Dealing with public schools is sort of a big part of the Secretary of Education's job. If you've been paying attention to the Senate confirmation hearings for Donald Trump's cabinet picks, you're definitely not the only one wondering what will happen to public schools if Betsy DeVos steps into that position.
The billionaire and long-time charter school advocate, now poised to head up the Department of Education, does not exactly have a good record of defending America's public schools — nor has she promised to protect them in the future.
Did you ever go to a public school? Do you attend one now? If so, that's an experience you share with me, my brother, most of my friends, and 90 percent of all Americans. DeVos and her family, of course, fall into that 10 percent of people who have no experience with the system. This by itself wouldn't necessarily be a problem, were it not for her dedication to "school choice". She explains this as the idea that any family, even low-income families, should be able to choose where to send their children. If public schools aren't working, she says, they should get government vouchers to attend religious, charter, or private schools.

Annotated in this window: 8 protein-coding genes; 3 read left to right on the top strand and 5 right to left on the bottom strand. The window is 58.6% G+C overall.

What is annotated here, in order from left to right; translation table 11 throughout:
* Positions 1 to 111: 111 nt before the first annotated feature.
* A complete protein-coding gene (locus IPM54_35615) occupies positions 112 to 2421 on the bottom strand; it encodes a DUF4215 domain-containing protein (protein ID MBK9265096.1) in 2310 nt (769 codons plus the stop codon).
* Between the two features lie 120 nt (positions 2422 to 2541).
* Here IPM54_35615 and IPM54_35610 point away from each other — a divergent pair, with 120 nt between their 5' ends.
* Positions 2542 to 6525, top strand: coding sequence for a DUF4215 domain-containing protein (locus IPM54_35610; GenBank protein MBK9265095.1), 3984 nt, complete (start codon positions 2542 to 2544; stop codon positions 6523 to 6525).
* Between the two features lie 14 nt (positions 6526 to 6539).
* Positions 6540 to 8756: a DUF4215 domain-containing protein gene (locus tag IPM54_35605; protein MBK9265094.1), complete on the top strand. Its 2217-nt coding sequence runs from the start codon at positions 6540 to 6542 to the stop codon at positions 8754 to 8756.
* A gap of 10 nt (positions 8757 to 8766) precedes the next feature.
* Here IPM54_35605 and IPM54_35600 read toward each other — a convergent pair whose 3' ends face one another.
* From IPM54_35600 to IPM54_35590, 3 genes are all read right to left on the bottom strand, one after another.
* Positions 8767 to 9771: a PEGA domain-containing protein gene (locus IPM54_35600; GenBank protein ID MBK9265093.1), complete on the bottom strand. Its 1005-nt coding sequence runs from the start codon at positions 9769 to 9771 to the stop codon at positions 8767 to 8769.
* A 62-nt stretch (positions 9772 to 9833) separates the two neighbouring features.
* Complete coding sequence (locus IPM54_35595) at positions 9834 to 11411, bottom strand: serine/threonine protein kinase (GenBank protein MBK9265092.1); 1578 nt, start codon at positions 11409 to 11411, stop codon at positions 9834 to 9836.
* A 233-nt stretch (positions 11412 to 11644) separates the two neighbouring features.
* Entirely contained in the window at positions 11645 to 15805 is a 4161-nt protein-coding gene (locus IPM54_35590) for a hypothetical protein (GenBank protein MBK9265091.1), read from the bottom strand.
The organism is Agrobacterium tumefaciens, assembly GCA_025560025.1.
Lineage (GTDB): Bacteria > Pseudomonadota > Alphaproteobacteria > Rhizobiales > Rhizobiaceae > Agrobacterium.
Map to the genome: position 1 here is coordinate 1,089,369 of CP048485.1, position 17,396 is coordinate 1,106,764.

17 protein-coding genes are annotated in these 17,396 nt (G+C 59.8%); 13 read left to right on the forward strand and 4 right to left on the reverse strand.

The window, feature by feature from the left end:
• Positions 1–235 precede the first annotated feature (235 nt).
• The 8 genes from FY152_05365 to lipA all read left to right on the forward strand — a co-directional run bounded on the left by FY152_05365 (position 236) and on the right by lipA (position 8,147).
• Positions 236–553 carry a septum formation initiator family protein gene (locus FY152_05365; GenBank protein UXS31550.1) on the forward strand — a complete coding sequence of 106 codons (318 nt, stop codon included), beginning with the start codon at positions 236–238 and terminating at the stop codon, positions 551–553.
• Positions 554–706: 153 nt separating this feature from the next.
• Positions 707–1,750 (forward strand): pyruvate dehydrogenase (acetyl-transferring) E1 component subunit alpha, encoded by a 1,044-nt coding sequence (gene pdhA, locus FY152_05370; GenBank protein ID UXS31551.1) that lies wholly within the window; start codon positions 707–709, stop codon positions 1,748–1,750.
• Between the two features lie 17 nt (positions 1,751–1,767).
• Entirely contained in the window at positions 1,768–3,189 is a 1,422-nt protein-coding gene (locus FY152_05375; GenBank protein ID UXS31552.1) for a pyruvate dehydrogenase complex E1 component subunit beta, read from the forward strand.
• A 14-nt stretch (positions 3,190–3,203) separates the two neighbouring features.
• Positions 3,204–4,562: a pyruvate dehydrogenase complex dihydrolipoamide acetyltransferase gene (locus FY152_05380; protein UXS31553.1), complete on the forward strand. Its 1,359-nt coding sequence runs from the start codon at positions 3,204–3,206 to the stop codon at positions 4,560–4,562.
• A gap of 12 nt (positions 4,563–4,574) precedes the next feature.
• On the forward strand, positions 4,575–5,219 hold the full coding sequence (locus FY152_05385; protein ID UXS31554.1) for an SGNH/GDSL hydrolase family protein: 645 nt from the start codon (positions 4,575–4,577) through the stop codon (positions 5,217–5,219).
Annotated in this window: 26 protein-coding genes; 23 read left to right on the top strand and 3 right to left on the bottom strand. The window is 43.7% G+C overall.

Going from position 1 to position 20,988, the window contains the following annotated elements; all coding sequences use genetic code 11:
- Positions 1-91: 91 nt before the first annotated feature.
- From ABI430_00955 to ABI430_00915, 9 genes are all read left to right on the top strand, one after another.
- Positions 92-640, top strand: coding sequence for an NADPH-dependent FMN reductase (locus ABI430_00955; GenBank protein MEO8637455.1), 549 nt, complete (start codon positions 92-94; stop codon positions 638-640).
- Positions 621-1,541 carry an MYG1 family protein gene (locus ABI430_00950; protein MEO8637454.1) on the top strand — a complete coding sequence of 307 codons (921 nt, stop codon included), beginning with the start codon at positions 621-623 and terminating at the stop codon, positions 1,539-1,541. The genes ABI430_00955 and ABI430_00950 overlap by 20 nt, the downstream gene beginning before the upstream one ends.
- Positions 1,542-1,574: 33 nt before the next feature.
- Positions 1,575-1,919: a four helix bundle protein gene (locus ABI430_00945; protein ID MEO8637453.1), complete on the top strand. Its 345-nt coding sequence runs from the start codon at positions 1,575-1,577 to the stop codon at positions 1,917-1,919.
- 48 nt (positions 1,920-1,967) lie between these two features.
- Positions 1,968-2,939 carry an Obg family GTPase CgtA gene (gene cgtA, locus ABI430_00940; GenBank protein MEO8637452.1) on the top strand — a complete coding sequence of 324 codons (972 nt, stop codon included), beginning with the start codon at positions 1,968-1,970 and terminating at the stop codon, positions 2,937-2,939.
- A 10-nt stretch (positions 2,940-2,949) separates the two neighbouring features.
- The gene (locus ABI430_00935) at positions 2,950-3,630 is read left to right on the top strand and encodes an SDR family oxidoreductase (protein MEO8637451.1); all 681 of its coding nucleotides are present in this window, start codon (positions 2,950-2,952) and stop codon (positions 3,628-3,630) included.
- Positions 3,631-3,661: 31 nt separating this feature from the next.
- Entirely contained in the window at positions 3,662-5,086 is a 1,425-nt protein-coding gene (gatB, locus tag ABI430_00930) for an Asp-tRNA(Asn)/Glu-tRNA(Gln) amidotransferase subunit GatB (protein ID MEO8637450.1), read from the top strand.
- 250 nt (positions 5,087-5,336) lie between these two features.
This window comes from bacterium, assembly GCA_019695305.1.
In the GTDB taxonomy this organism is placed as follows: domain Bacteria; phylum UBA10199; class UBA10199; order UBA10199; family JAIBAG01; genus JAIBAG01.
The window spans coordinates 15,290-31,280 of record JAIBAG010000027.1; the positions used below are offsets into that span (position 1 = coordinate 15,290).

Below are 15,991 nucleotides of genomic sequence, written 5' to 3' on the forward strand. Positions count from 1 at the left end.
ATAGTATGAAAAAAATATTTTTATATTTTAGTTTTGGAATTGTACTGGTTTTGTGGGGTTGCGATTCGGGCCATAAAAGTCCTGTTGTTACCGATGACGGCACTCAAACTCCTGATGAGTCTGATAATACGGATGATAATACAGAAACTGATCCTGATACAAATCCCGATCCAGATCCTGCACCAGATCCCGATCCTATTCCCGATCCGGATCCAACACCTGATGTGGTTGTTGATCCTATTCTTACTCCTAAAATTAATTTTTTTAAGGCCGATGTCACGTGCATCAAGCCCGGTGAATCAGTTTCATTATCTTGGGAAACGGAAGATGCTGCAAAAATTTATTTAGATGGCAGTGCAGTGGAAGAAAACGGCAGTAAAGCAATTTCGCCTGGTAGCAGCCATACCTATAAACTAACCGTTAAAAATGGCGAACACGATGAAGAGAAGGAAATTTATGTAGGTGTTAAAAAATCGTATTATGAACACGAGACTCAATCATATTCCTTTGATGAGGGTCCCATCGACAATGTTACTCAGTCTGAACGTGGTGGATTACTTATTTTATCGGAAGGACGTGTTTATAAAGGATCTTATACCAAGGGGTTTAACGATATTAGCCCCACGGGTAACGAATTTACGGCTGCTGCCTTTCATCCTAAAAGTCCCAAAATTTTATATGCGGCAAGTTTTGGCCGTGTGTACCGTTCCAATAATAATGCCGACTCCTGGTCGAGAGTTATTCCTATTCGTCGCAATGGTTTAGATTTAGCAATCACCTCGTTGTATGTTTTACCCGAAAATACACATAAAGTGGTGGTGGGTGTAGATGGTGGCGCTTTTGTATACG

In the real world, this is actually a euphemism for funneling money away from public schools towards those other types of schools. DeVos has also supported privatizing public education, a view that is far from the mainstream. When Democratic Sen. Patty Murray asked at the hearing whether DeVos would commit to not working towards that goal as Secretary of Education, DeVos would not make that commitment.
DeVos was actually able to test her theory that charter schools serve children better than traditional public schools in Michigan, and the experiment showed that the charter schools simply did not match up. But this did nothing to change DeVos' mind about their efficacy.
Even more worrying is her less-than-convincing dedication to the separation of church and state; it is not a huge leap to believe that she would prioritize religious schools above traditional public schools, which would be detrimental for the millions of Americans who do not subscribe to her Christian faith.
So, what would happen to public schools with DeVos as the Secretary of Education? The question is still very much in the air. She did say that she would be "a strong advocate for great public schools" — but only before quickly saying that she supported parents having additional options if the district public school was “troubled, or unsafe, or not a good fit for a child.”
It appears not to have occurred to DeVos that the money spent on vouchers for private or religious schools might just as well be spent on making the public school less troubled or safer. Thanks to that lapse, the future of public schools could be very much in question during the Trump administration.